The gravity of IT supply chain risks is not lost on national security strategists. In January 2008, to combat the growing cyberspace threats, the White House issued Homeland Security Presidential Directive 23, calling for a national priority and plan for action to combat cyberspace threats. The directive considers the full spectrum of threat vectors -- network, supply chain, vendor, mission and bridge networks -- to address both internal and external threats. In brief, HSPD-23 has 12 initiatives, of which the 11th, “Develop Multi-Pronged Approach for Global Supply Chain Risk Management,” is specifically geared toward tackling risks in the IT supply chain. This is perhaps the most challenging of the initiatives.

The National Institute of Standards and Technology (NIST) is charged with developing guidance for CNCI Initiative 11 and has outlined the following sub-program areas to address as the basis of its multi-pronged approach for this Initiative:

  • Criteria for identifying federal government systems and networks requiring enhanced efforts to ensure supply chain risk management.
  • An approach for enhancing federal government technical expertise, guidance and standards to manage supply chain risk.
  • Lifecycle processes and standards.
  • A strategy to enhance federal government acquisition policy to address supply-chain risk based on a legal and policy evaluation of the potential application of intelligence community processes for supply chain risk management to non-IC departments/agencies, including the use of vendor threat information in acquisition.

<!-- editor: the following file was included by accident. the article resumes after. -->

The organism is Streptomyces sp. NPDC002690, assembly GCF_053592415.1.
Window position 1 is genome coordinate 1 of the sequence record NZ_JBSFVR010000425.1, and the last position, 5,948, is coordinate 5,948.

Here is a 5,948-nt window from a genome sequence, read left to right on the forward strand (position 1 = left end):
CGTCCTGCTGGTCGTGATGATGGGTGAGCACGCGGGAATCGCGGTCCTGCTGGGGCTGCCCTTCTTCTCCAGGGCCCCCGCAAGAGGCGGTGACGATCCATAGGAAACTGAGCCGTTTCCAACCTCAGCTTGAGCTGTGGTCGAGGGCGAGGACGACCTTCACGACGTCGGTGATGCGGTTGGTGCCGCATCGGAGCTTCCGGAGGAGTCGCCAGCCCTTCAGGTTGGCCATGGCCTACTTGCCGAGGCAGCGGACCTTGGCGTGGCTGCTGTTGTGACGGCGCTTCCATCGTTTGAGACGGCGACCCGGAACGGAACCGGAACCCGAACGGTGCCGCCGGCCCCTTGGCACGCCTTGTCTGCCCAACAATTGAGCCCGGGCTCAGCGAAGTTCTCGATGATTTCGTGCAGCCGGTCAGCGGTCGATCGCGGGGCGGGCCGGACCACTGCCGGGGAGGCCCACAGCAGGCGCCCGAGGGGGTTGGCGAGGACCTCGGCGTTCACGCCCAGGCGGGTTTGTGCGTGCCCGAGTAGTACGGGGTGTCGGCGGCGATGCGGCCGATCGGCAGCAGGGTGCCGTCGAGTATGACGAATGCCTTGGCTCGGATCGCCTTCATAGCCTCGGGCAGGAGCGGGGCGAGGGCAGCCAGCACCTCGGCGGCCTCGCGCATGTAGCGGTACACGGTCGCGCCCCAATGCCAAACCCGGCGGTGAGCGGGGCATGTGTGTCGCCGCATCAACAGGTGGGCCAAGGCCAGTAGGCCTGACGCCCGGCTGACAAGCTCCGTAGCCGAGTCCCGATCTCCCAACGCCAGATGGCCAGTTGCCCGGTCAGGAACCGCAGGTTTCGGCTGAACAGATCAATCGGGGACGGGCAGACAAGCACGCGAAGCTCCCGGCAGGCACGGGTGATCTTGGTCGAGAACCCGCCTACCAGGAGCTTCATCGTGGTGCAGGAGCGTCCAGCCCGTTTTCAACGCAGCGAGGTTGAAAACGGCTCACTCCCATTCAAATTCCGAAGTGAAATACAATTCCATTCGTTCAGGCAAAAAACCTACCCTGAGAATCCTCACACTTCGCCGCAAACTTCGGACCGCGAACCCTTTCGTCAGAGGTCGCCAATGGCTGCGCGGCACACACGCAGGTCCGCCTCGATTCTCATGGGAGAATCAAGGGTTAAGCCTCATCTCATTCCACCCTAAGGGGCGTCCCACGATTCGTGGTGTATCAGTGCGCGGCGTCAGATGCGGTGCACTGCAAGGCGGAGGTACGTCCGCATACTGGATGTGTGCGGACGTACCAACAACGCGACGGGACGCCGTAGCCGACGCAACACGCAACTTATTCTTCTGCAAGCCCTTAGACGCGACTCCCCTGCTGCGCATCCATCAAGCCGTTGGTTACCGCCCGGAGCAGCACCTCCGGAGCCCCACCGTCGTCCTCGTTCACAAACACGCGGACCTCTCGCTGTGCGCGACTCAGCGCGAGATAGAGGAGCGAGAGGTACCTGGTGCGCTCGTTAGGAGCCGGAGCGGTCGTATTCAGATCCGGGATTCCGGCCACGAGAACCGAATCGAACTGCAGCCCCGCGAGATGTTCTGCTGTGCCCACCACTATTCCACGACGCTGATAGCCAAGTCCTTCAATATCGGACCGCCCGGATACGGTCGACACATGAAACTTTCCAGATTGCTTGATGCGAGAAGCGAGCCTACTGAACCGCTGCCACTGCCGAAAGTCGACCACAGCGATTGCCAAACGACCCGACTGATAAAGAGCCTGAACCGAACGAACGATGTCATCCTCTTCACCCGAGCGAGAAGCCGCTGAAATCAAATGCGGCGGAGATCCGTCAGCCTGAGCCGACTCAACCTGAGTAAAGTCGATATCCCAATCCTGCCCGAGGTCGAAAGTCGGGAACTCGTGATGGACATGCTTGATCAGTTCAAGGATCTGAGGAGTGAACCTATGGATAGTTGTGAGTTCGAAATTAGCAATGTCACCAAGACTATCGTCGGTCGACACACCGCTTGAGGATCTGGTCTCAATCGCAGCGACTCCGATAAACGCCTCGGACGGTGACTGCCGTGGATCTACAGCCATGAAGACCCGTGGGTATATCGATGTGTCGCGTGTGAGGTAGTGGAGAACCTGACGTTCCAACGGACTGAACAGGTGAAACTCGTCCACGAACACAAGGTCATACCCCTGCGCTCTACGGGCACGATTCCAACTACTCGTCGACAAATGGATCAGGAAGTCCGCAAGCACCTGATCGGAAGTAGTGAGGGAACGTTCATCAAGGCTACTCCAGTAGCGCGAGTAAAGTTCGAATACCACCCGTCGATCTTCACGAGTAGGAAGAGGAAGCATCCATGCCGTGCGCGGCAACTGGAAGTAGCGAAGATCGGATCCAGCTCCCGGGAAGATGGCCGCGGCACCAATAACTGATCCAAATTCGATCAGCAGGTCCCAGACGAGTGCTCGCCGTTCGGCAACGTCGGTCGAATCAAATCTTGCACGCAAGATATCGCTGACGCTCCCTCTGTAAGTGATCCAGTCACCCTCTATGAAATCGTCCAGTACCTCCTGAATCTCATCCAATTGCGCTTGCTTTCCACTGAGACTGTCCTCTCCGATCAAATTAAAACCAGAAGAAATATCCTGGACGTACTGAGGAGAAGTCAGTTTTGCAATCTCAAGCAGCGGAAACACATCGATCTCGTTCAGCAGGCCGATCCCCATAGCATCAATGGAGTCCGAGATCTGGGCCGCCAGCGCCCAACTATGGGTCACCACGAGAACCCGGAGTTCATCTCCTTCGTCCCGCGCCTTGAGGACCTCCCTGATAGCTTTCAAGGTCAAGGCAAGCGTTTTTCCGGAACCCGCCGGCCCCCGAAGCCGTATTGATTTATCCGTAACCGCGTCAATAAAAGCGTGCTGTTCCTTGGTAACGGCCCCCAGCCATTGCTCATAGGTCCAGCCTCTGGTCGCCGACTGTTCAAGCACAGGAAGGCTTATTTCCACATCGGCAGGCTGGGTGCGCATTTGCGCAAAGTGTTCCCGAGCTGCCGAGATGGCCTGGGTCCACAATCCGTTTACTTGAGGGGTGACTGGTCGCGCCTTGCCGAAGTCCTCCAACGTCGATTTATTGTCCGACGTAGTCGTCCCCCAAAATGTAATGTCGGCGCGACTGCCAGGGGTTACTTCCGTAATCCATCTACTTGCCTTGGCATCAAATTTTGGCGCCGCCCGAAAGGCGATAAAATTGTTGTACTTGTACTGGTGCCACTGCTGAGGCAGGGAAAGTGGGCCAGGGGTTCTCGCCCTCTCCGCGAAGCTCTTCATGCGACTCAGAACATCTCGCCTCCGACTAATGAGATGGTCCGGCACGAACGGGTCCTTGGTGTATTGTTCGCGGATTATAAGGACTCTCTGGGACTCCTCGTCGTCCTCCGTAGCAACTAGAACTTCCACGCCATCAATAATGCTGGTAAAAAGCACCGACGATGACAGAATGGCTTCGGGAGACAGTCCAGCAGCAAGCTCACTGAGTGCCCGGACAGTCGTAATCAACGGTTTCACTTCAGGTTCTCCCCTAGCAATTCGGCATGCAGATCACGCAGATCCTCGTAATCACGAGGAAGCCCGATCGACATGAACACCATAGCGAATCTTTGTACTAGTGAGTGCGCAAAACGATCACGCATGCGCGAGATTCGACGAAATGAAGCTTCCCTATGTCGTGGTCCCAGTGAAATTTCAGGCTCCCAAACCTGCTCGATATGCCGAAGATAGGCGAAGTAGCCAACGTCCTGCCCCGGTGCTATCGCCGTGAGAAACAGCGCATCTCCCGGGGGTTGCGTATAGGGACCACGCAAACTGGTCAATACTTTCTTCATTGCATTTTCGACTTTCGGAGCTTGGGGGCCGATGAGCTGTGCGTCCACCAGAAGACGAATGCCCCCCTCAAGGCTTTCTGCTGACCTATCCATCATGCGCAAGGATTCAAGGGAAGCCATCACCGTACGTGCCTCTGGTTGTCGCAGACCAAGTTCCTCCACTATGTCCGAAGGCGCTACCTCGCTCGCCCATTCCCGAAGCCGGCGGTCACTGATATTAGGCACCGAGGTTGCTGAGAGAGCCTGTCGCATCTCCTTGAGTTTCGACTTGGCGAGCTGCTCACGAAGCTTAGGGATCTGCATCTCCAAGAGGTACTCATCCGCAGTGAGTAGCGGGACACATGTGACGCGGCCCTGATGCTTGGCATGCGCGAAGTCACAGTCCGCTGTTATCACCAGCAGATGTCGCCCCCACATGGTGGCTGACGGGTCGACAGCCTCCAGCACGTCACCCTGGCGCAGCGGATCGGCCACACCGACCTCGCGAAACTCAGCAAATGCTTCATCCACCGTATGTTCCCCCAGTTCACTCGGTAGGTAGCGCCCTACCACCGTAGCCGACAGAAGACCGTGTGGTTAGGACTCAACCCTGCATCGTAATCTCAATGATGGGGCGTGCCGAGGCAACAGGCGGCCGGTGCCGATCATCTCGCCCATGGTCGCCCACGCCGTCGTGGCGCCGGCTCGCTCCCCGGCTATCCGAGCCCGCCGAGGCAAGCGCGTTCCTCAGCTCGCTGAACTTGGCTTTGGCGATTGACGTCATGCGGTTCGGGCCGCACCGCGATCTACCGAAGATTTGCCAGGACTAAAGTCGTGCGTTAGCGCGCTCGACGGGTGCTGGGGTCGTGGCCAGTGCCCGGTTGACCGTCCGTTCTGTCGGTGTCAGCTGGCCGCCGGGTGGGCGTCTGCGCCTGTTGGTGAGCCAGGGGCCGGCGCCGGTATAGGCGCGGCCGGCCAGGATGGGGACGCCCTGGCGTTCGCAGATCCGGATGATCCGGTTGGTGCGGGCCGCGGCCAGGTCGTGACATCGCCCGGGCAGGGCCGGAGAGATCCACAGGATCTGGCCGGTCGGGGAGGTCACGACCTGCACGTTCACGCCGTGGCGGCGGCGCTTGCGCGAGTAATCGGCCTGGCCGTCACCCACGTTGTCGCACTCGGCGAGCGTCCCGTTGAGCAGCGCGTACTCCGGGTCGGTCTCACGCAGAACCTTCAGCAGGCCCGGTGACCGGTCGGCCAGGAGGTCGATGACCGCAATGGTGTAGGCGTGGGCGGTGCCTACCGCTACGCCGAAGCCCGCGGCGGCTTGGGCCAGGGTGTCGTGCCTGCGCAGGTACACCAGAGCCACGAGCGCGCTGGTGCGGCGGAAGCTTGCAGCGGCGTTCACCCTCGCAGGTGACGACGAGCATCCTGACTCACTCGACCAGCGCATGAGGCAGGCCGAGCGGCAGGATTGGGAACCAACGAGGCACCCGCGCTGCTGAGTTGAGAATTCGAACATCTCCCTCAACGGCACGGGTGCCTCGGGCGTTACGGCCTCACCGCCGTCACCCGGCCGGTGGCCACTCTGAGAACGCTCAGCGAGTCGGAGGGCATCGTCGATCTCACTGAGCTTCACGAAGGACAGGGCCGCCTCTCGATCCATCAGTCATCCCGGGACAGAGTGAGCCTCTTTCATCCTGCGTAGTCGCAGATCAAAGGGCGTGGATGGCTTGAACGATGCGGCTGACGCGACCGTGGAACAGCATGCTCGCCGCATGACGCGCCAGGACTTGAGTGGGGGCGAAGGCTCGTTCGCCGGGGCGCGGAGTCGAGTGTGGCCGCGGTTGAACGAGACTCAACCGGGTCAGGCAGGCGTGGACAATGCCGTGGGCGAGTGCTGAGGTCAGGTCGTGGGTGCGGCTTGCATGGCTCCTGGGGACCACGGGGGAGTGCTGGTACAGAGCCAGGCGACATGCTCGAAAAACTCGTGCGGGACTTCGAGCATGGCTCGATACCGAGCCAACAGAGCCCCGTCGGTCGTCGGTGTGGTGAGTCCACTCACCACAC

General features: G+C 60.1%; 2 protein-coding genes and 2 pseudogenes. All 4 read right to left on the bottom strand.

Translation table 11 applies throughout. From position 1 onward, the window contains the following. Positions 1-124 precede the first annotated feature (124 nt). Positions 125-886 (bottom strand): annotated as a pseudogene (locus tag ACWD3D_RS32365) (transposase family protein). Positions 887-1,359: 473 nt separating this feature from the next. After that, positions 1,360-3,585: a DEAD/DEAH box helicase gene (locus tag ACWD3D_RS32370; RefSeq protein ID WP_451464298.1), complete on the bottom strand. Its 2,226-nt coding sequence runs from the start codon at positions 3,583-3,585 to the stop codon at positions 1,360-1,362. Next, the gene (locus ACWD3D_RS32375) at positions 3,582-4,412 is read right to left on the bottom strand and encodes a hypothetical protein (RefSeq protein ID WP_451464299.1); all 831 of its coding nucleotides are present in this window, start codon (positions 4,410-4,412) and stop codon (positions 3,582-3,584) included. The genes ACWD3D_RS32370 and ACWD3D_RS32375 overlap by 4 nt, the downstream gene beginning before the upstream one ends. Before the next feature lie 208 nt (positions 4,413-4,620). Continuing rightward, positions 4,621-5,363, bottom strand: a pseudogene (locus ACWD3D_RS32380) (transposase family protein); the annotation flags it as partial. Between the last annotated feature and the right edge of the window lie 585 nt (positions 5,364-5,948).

• Acquisition policy and legal analysis.
  • A process for sharing vendor threat analyses across the federal government.

While the CNCI Initiative’s plan for tackling risks in the IT supply chain is still unknown, the work that has already been accomplished by other groups is encouraging. The Customs-Trade Partnership Against Terrorism (C-TPAT),  launched in November 2001 with just seven major corporate importers, has grown to become one of the largest and most successful public-private sector partnerships to emerge from the ashes of 9/11.

It is one of several U.S. Customs and Border Protection (CBP) initiatives implemented after 9/11 to achieve CBP’s twin goals: security and facilitation. C-TPAT’s main vision is to safeguard the trade industry from terrorists and to provide benefits and incentives to private sector companies that meet or exceed C-TPAT supply chain security criteria and best practices. The C-TPAT recommends that industry partners develop minimum security practices (especially applicable to point of origin and point of staffing) , ensuring that contracts and request for proposals include specific security language that stipulates that prior to conducting any business, suppliers must comply with specific security standards, policies and procedures. This includes accountability by federal agencies to focus on foreign manufacturers and a more rigorous clearance process. Many C-TPAT companies are now contractually requiring businesses to improve security in order to meet C-TPAT guidelines. Examples of how C-TPAT companies leverage foreign suppliers to tighten security in the supply chain include: